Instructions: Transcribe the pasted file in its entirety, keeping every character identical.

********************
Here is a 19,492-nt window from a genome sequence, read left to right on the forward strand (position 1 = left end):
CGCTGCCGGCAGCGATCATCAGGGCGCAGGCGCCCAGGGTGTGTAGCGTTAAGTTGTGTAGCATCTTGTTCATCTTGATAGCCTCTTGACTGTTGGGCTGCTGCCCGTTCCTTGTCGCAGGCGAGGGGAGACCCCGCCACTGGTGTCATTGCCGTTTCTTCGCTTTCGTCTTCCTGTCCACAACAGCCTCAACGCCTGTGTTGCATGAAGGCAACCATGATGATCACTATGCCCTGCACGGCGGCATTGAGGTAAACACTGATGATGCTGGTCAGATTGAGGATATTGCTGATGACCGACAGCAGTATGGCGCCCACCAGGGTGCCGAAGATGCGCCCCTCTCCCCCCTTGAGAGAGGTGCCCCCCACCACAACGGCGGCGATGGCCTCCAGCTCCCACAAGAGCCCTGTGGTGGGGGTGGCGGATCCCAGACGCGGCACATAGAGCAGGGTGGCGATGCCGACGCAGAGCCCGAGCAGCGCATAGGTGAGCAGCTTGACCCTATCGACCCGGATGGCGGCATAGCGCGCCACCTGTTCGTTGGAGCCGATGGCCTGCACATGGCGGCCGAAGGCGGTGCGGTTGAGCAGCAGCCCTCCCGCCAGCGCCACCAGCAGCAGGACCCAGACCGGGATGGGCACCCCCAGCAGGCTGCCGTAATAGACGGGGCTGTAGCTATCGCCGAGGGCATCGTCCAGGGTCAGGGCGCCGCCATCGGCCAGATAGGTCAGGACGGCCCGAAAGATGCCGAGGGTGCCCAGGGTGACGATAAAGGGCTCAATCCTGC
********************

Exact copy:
Here is a 19,492-nt window from a genome sequence, read left to right on the forward strand (position 1 = left end):
CGCTGCCGGCAGCGATCATCAGGGCGCAGGCGCCCAGGGTGTGTAGCGTTAAGTTGTGTAGCATCTTGTTCATCTTGATAGCCTCTTGACTGTTGGGCTGCTGCCCGTTCCTTGTCGCAGGCGAGGGGAGACCCCGCCACTGGTGTCATTGCCGTTTCTTCGCTTTCGTCTTCCTGTCCACAACAGCCTCAACGCCTGTGTTGCATGAAGGCAACCATGATGATCACTATGCCCTGCACGGCGGCATTGAGGTAAACACTGATGATGCTGGTCAGATTGAGGATATTGCTGATGACCGACAGCAGTATGGCGCCCACCAGGGTGCCGAAGATGCGCCCCTCTCCCCCCTTGAGAGAGGTGCCCCCCACCACAACGGCGGCGATGGCCTCCAGCTCCCACAAGAGCCCTGTGGTGGGGGTGGCGGATCCCAGACGCGGCACATAGAGCAGGGTGGCGATGCCGACGCAGAGCCCGAGCAGCGCATAGGTGAGCAGCTTGACCCTATCGACCCGGATGGCGGCATAGCGCGCCACCTGTTCGTTGGAGCCGATGGCCTGCACATGGCGGCCGAAGGCGGTGCGGTTGAGCAGCAGCCCTCCCGCCAGCGCCACCAGCAGCAGGACCCAGACCGGGATGGGCACCCCCAGCAGGCTGCCGTAATAGACGGGGCTGTAGCTATCGCCGAGGGCATCGTCCAGGGTCAGGGCGCCGCCATCGGCCAGATAGGTCAGGACGGCCCGAAAGATGCCGAGGGTGCCCAGGGTGACGATAAAGGGCTCAATCCTGC